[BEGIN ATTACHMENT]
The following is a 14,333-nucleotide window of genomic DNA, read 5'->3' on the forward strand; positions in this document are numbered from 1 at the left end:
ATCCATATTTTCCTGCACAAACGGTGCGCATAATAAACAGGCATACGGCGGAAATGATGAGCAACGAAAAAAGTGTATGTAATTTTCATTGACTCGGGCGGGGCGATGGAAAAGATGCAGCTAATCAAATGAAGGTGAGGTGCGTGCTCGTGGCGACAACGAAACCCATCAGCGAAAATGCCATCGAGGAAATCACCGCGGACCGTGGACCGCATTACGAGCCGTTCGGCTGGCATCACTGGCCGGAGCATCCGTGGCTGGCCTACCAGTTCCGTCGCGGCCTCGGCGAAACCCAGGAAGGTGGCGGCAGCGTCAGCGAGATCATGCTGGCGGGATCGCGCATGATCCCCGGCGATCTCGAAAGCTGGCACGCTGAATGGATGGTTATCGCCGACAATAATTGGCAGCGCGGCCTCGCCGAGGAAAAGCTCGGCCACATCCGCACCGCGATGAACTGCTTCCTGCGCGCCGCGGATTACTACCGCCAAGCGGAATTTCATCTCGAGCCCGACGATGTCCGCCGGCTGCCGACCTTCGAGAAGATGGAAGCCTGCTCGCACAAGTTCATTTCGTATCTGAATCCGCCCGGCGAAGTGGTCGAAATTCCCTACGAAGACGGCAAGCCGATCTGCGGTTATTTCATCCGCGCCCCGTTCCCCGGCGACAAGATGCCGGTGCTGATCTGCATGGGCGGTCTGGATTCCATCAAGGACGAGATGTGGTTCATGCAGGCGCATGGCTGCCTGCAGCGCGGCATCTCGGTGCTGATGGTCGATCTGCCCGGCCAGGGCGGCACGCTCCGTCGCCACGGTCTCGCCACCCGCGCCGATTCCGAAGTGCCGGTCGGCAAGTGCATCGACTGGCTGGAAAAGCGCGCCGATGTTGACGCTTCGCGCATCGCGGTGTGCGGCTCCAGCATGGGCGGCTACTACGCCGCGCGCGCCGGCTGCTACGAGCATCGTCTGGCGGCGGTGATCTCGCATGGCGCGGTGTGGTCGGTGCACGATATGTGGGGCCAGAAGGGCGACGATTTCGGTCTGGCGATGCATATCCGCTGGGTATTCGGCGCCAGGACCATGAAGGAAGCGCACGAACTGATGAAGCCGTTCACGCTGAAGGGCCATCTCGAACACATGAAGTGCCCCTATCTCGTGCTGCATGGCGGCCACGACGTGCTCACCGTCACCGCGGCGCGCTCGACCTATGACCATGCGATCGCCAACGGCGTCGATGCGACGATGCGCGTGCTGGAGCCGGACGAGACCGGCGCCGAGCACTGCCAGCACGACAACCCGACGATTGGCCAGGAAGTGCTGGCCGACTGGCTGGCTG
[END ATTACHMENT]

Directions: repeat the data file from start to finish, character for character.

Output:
The following is a 14,333-nucleotide window of genomic DNA, read 5'->3' on the forward strand; positions in this document are numbered from 1 at the left end:
ATCCATATTTTCCTGCACAAACGGTGCGCATAATAAACAGGCATACGGCGGAAATGATGAGCAACGAAAAAAGTGTATGTAATTTTCATTGACTCGGGCGGGGCGATGGAAAAGATGCAGCTAATCAAATGAAGGTGAGGTGCGTGCTCGTGGCGACAACGAAACCCATCAGCGAAAATGCCATCGAGGAAATCACCGCGGACCGTGGACCGCATTACGAGCCGTTCGGCTGGCATCACTGGCCGGAGCATCCGTGGCTGGCCTACCAGTTCCGTCGCGGCCTCGGCGAAACCCAGGAAGGTGGCGGCAGCGTCAGCGAGATCATGCTGGCGGGATCGCGCATGATCCCCGGCGATCTCGAAAGCTGGCACGCTGAATGGATGGTTATCGCCGACAATAATTGGCAGCGCGGCCTCGCCGAGGAAAAGCTCGGCCACATCCGCACCGCGATGAACTGCTTCCTGCGCGCCGCGGATTACTACCGCCAAGCGGAATTTCATCTCGAGCCCGACGATGTCCGCCGGCTGCCGACCTTCGAGAAGATGGAAGCCTGCTCGCACAAGTTCATTTCGTATCTGAATCCGCCCGGCGAAGTGGTCGAAATTCCCTACGAAGACGGCAAGCCGATCTGCGGTTATTTCATCCGCGCCCCGTTCCCCGGCGACAAGATGCCGGTGCTGATCTGCATGGGCGGTCTGGATTCCATCAAGGACGAGATGTGGTTCATGCAGGCGCATGGCTGCCTGCAGCGCGGCATCTCGGTGCTGATGGTCGATCTGCCCGGCCAGGGCGGCACGCTCCGTCGCCACGGTCTCGCCACCCGCGCCGATTCCGAAGTGCCGGTCGGCAAGTGCATCGACTGGCTGGAAAAGCGCGCCGATGTTGACGCTTCGCGCATCGCGGTGTGCGGCTCCAGCATGGGCGGCTACTACGCCGCGCGCGCCGGCTGCTACGAGCATCGTCTGGCGGCGGTGATCTCGCATGGCGCGGTGTGGTCGGTGCACGATATGTGGGGCCAGAAGGGCGACGATTTCGGTCTGGCGATGCATATCCGCTGGGTATTCGGCGCCAGGACCATGAAGGAAGCGCACGAACTGATGAAGCCGTTCACGCTGAAGGGCCATCTCGAACACATGAAGTGCCCCTATCTCGTGCTGCATGGCGGCCACGACGTGCTCACCGTCACCGCGGCGCGCTCGACCTATGACCATGCGATCGCCAACGGCGTCGATGCGACGATGCGCGTGCTGGAGCCGGACGAGACCGGCGCCGAGCACTGCCAGCACGACAACCCGACGATTGGCCAGGAAGTGCTGGCCGACTGGCTGGCTG